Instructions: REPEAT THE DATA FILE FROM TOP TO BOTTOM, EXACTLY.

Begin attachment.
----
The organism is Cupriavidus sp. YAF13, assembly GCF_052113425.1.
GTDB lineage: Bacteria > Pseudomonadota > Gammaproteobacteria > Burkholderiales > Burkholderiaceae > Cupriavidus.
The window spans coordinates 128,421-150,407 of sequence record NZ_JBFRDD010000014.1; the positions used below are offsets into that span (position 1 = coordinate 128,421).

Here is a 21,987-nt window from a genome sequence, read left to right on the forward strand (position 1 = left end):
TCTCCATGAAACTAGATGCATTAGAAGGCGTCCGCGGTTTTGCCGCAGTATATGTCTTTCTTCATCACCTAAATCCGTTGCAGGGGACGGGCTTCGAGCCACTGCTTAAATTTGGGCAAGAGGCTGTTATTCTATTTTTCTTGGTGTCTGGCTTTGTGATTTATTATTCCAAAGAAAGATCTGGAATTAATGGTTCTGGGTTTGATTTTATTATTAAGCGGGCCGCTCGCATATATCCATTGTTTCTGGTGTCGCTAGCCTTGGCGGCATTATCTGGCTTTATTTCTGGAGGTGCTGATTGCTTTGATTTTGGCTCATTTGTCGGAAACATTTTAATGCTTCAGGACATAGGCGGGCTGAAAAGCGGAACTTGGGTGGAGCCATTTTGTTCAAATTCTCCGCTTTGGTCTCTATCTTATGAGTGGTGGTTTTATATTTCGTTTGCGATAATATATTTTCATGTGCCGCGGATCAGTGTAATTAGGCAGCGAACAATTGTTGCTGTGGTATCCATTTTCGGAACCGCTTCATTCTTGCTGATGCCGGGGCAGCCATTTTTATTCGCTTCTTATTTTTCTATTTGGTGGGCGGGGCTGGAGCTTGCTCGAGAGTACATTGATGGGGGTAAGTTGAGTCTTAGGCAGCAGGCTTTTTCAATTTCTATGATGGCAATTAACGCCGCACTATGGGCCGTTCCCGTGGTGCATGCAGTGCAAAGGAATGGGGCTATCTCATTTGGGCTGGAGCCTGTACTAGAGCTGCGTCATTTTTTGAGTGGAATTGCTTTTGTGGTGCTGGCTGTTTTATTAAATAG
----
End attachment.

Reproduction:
The organism is Cupriavidus sp. YAF13, assembly GCF_052113425.1.
GTDB lineage: Bacteria > Pseudomonadota > Gammaproteobacteria > Burkholderiales > Burkholderiaceae > Cupriavidus.
The window spans coordinates 128,421-150,407 of sequence record NZ_JBFRDD010000014.1; the positions used below are offsets into that span (position 1 = coordinate 128,421).

Here is a 21,987-nt window from a genome sequence, read left to right on the forward strand (position 1 = left end):
TCTCCATGAAACTAGATGCATTAGAAGGCGTCCGCGGTTTTGCCGCAGTATATGTCTTTCTTCATCACCTAAATCCGTTGCAGGGGACGGGCTTCGAGCCACTGCTTAAATTTGGGCAAGAGGCTGTTATTCTATTTTTCTTGGTGTCTGGCTTTGTGATTTATTATTCCAAAGAAAGATCTGGAATTAATGGTTCTGGGTTTGATTTTATTATTAAGCGGGCCGCTCGCATATATCCATTGTTTCTGGTGTCGCTAGCCTTGGCGGCATTATCTGGCTTTATTTCTGGAGGTGCTGATTGCTTTGATTTTGGCTCATTTGTCGGAAACATTTTAATGCTTCAGGACATAGGCGGGCTGAAAAGCGGAACTTGGGTGGAGCCATTTTGTTCAAATTCTCCGCTTTGGTCTCTATCTTATGAGTGGTGGTTTTATATTTCGTTTGCGATAATATATTTTCATGTGCCGCGGATCAGTGTAATTAGGCAGCGAACAATTGTTGCTGTGGTATCCATTTTCGGAACCGCTTCATTCTTGCTGATGCCGGGGCAGCCATTTTTATTCGCTTCTTATTTTTCTATTTGGTGGGCGGGGCTGGAGCTTGCTCGAGAGTACATTGATGGGGGTAAGTTGAGTCTTAGGCAGCAGGCTTTTTCAATTTCTATGATGGCAATTAACGCCGCACTATGGGCCGTTCCCGTGGTGCATGCAGTGCAAAGGAATGGGGCTATCTCATTTGGGCTGGAGCCTGTACTAGAGCTGCGTCATTTTTTGAGTGGAATTGCTTTTGTGGTGCTGGCTGTTTTATTAAATAG